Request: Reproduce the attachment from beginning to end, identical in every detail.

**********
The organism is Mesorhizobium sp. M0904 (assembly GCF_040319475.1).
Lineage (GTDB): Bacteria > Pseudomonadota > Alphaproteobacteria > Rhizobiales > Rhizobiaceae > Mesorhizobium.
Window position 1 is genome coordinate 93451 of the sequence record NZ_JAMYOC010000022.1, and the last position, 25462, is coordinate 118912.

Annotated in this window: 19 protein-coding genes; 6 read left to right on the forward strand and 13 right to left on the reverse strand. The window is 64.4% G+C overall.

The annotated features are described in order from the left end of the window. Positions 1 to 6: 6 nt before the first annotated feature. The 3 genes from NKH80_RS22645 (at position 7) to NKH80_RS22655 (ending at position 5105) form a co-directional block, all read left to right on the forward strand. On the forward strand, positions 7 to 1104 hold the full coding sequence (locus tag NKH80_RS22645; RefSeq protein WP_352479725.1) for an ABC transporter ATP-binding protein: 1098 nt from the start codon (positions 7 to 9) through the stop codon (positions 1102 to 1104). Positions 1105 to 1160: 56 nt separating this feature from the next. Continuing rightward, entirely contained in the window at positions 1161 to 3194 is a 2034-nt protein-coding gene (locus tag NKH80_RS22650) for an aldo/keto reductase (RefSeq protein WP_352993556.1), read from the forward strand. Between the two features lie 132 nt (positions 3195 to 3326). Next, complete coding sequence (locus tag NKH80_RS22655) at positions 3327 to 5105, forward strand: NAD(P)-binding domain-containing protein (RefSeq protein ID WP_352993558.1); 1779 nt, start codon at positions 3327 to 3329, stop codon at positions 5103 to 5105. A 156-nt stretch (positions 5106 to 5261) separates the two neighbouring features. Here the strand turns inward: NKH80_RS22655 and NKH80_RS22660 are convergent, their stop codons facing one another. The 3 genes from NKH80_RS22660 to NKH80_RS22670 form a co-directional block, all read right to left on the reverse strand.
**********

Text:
The organism is Mesorhizobium sp. M0904 (assembly GCF_040319475.1).
Lineage (GTDB): Bacteria > Pseudomonadota > Alphaproteobacteria > Rhizobiales > Rhizobiaceae > Mesorhizobium.
Window position 1 is genome coordinate 93451 of the sequence record NZ_JAMYOC010000022.1, and the last position, 25462, is coordinate 118912.

Annotated in this window: 19 protein-coding genes; 6 read left to right on the forward strand and 13 right to left on the reverse strand. The window is 64.4% G+C overall.

The annotated features are described in order from the left end of the window. Positions 1 to 6: 6 nt before the first annotated feature. The 3 genes from NKH80_RS22645 (at position 7) to NKH80_RS22655 (ending at position 5105) form a co-directional block, all read left to right on the forward strand. On the forward strand, positions 7 to 1104 hold the full coding sequence (locus tag NKH80_RS22645; RefSeq protein WP_352479725.1) for an ABC transporter ATP-binding protein: 1098 nt from the start codon (positions 7 to 9) through the stop codon (positions 1102 to 1104). Positions 1105 to 1160: 56 nt separating this feature from the next. Continuing rightward, entirely contained in the window at positions 1161 to 3194 is a 2034-nt protein-coding gene (locus tag NKH80_RS22650) for an aldo/keto reductase (RefSeq protein WP_352993556.1), read from the forward strand. Between the two features lie 132 nt (positions 3195 to 3326). Next, complete coding sequence (locus tag NKH80_RS22655) at positions 3327 to 5105, forward strand: NAD(P)-binding domain-containing protein (RefSeq protein ID WP_352993558.1); 1779 nt, start codon at positions 3327 to 3329, stop codon at positions 5103 to 5105. A 156-nt stretch (positions 5106 to 5261) separates the two neighbouring features. Here the strand turns inward: NKH80_RS22655 and NKH80_RS22660 are convergent, their stop codons facing one another. The 3 genes from NKH80_RS22660 to NKH80_RS22670 form a co-directional block, all read right to left on the reverse strand.